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I happened to be up late one night and was channel surfing and came across the old "What's My Line" show. I watched it and set up my VCR to tape every night. After a week or so I found myself having a funny sort of feeling when ever I watched. It took a few weeks before I realized what the feeling was. I heard John Daly say that he would see us all next week on Sunday night at 10:30, a bell rang in my head and I remembered that when I was 6 to 12 years old we would spend every Sunday at my grandfather and grandmothers house. When we would get home that night my Dad would turn on the TV and if What's My Line was on I knew it was late and I would have a hard time getting up for school in the morning. I am retired now and the feeling still hits me when I watch this show. My favorite part is the mystery guest, the panel hardly ever misses. I like to look at IMDb and see who the guest's are and read their profiles.
I have enjoyed reading the above comments about "Whats My Line". I don't remember this show at all when I was a child, and during a period of insomnia I have discovered a brilliant game show that brings to life all that seems to be missing today, glamor, class, wit and humor. Right from my living room I can literally see time turned back to where I have always envisioned the 50's and early 60's to be if you were famous. I can't tell you how many people I have seen as the "mystery guests", or sitting on the panel that I recognize today and can't believe it is them! This show is a treasure, and I enjoy watching it so much. My curiosity got the better of me and I found myself at the computer actually looking up the regular panelist as I had no idea what their past was. My, how shocked I was to learn about Ms. Kilgalin's tragic death, it makes me wonder when watching her why she would commit suicide? I didn't know she was involved in the JFK controversy, this sure makes me question many things . And dear Arlene Francise.....what a career. May all these wonderful souls that have past rest in peace. Your contribution to entertaining many people lives on, even the "younger" generation.
WML is undoubtedly the most sophisticated and gracious program ever on
television. The panelists and the moderator ALL displayed unequaled
graciousness. Wouldn't it be interesting to have a high school or
college course using WML as it's course material? The time would
certainly be well spent.
This week I saw an episode (week of Sept 7, 2005) which had the conductor of the New York Ballet orchestra. He was 28 and had conducted the NYB orchestra for 3 years. He was the youngest conductor at that time. Did anyone see that episode? If so, please add his name; I'd like to read up on him. (His name was started with an "S".) Thanks.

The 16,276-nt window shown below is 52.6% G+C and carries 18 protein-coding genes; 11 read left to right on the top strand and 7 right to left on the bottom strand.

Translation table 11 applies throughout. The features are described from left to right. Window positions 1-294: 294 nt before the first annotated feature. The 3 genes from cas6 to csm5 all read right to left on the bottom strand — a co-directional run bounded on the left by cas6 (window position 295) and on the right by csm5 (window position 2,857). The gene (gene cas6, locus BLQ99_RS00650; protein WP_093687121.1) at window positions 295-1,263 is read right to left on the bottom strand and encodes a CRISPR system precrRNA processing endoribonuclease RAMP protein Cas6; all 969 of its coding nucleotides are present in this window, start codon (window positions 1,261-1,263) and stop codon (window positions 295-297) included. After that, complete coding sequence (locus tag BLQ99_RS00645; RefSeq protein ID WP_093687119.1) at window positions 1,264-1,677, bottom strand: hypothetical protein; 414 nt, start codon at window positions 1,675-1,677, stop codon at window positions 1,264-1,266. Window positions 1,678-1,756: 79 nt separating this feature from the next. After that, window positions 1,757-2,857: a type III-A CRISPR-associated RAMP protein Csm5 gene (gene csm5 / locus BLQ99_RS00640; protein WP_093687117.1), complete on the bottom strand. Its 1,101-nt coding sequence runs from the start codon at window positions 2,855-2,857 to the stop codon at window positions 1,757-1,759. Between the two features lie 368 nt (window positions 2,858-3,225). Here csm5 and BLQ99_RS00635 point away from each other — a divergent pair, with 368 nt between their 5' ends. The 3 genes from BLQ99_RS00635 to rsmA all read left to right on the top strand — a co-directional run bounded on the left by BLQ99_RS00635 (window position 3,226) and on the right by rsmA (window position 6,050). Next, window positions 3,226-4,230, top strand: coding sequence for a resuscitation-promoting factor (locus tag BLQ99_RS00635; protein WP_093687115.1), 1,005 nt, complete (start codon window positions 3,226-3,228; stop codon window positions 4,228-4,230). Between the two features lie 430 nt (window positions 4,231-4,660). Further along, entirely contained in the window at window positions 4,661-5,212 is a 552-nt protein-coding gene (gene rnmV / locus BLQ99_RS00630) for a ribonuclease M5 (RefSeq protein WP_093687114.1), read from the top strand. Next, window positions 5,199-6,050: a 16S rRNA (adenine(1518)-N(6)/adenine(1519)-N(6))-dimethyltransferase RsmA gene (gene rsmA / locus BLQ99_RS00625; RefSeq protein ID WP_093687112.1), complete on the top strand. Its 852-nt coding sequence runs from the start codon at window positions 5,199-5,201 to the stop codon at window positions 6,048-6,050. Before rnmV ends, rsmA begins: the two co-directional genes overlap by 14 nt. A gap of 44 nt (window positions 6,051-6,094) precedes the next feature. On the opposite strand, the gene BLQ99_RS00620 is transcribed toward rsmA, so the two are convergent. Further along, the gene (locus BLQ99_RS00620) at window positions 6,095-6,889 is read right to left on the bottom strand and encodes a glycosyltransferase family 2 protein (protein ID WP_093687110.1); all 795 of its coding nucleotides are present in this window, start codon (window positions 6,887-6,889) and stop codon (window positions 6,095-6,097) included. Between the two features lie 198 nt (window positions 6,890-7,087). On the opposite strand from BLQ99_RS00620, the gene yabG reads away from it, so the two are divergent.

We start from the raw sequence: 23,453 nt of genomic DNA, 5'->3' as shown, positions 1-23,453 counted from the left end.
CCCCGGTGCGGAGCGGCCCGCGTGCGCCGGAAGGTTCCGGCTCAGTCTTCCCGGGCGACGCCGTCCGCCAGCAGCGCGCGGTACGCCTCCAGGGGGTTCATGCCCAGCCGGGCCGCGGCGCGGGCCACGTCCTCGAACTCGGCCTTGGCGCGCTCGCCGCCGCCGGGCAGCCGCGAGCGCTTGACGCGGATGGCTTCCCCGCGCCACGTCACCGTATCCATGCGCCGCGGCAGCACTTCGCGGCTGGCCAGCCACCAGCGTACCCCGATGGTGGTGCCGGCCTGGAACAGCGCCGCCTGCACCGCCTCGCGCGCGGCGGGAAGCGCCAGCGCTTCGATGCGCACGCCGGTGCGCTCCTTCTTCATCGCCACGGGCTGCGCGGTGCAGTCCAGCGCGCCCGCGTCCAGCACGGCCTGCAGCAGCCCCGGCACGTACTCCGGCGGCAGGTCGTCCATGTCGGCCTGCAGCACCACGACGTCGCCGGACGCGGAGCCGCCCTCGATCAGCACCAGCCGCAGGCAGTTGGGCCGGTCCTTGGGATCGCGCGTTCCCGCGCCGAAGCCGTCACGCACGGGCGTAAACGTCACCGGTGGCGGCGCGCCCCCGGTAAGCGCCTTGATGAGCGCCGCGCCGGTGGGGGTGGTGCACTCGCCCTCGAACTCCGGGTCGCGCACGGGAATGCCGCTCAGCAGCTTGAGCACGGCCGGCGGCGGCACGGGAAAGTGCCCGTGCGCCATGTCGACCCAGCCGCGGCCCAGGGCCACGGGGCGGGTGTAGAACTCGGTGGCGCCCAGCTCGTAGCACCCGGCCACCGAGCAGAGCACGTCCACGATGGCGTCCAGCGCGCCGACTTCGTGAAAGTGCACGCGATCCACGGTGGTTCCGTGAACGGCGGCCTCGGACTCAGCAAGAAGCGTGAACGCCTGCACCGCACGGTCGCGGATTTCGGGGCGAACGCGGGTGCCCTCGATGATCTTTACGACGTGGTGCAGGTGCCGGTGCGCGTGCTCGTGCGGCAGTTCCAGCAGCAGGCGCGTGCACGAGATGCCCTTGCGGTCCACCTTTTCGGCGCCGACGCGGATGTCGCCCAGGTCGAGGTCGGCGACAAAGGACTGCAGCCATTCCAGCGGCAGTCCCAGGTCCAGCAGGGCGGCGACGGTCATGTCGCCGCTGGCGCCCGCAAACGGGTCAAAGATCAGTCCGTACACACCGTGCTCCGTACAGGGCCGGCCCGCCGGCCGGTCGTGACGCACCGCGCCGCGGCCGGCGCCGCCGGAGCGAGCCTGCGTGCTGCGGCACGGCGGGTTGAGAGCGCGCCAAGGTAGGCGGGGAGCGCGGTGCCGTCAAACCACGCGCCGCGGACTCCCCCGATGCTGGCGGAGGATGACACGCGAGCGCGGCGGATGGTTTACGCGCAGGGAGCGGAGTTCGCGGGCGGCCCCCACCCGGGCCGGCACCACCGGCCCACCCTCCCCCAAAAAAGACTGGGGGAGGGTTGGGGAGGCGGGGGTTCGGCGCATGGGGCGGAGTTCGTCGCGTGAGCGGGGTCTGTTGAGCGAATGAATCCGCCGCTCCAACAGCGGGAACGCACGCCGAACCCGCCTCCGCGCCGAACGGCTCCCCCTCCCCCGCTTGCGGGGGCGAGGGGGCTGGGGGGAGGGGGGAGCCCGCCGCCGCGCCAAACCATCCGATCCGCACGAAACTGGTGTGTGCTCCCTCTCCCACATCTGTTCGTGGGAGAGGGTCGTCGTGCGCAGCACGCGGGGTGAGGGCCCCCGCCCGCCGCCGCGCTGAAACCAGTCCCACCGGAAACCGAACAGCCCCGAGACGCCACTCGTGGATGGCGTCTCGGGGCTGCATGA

My family loved What's My Line for the repartee mostly, although I
think my Dad had a crush on Dorothy Killgallan because of her
intelligence and subtle sense of humor. Dad always liked smart women,
and Mom understood and was tolerant.
One night Dad took us Toots Shor for dinner where Mom and he were introduced to Miss Killgallan by Joe Harrison, Dad's friend and the Maitre 'D. Dad and Mom had a drink with her and her husband Dick Kollmar. She drank Champagne and Kollmar paid for the drinks.
Back to What's My Line: John Daly was also great, and I learned my love of punning from the irrepressible Bennet Cerf.
Let's see, was Stoppette (an underarm deodorant) a sponsor? And for some reason another early sponsor, Timex comes to mind too.
Michael E. Katz
John Daly, without a doubt one of the best game show hosts, gave this
show a touch of class. Bennett Cerf, Random House Publisher, gave it an
aura of intellect while providing some really off beat humor. Arlene
Francis & Dorothy Kilgallen gave it the womens touch. The balance was
so great that people would watch it every Sunday night for many years.
The game itself was simple- just what is this contestants line of work? The format of 10 chances to get it never seemed to wear thin. Often the show passed on valued information about different occupations. The prize money- amazingly small. The entertainment value- over the top.
This show was the biggest hit for Mark Goodsen & Bill Toddman before their 1972 retooling of The Price is Right. As it started in the 1950's, the men always wore tuxedos, the women formal gowns. Everybody was so formal. The show is a great time machine piece to what the civilized world was like, particularly in New York City, before those Californians brought all this down with no class to where it is today.
The re-runs of this feature almost every person of fame or celebrity from this era either as a mystery guest or on the panel. The final episode is priceless as John Daly pulls his emergency mystery guest plan off which had been on the shelf for 17 years, but never had to be used as the mystery guests had always shown up. That in itself is an amazing record & shows the respect those guests had for the show. For 17 years, once a guest committed, they always made it on the show.
The list of mystery guests is a veritable who's who of famous people. Alfred Hitchcock, Vincent Price, Bishop Fulton Sheen, Charlton Heston, Bob Hope, Tyronne Powers, Audie Murphy, Ronald Reagen, Burns & Allen, and many other famous mystery guests came on this show. Unlike today, this show was done live and the reactions of the live audience to the guests coming on stage is priceless.
I doubt that young folks will ever appreciate how great this show was. The value of this gem is priceless, & none of the revivals has ever quite gotten to the original run. The world has changed too much, & now that many of the values this show represented have changed, this gem can't be recreated.